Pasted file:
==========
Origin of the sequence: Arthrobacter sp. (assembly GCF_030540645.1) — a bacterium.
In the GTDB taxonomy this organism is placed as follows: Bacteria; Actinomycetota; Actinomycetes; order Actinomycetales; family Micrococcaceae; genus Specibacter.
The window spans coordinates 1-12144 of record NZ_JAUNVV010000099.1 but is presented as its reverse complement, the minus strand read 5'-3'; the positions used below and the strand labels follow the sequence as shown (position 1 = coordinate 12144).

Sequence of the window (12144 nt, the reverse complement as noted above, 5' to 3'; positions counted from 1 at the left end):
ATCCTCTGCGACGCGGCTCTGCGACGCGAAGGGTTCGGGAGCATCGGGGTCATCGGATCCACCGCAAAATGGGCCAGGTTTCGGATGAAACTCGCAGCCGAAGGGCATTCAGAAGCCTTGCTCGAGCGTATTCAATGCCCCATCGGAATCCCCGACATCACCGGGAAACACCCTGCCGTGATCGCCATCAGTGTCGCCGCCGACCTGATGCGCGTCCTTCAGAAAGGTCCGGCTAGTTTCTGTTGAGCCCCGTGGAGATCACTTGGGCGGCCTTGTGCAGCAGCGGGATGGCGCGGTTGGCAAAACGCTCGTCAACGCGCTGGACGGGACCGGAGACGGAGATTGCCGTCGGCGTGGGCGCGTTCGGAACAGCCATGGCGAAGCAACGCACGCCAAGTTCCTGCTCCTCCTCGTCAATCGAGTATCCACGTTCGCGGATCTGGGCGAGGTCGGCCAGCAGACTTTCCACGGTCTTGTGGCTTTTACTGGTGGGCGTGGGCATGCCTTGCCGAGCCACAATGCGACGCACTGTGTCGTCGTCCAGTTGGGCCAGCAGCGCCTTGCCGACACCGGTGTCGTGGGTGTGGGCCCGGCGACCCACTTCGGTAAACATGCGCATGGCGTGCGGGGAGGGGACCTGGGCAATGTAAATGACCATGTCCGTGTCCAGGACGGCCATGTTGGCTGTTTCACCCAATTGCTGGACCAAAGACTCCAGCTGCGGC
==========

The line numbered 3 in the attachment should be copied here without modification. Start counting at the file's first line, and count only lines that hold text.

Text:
The window spans coordinates 1-12144 of record NZ_JAUNVV010000099.1 but is presented as its reverse complement, the minus strand read 5'-3'; the positions used below and the strand labels follow the sequence as shown (position 1 = coordinate 12144).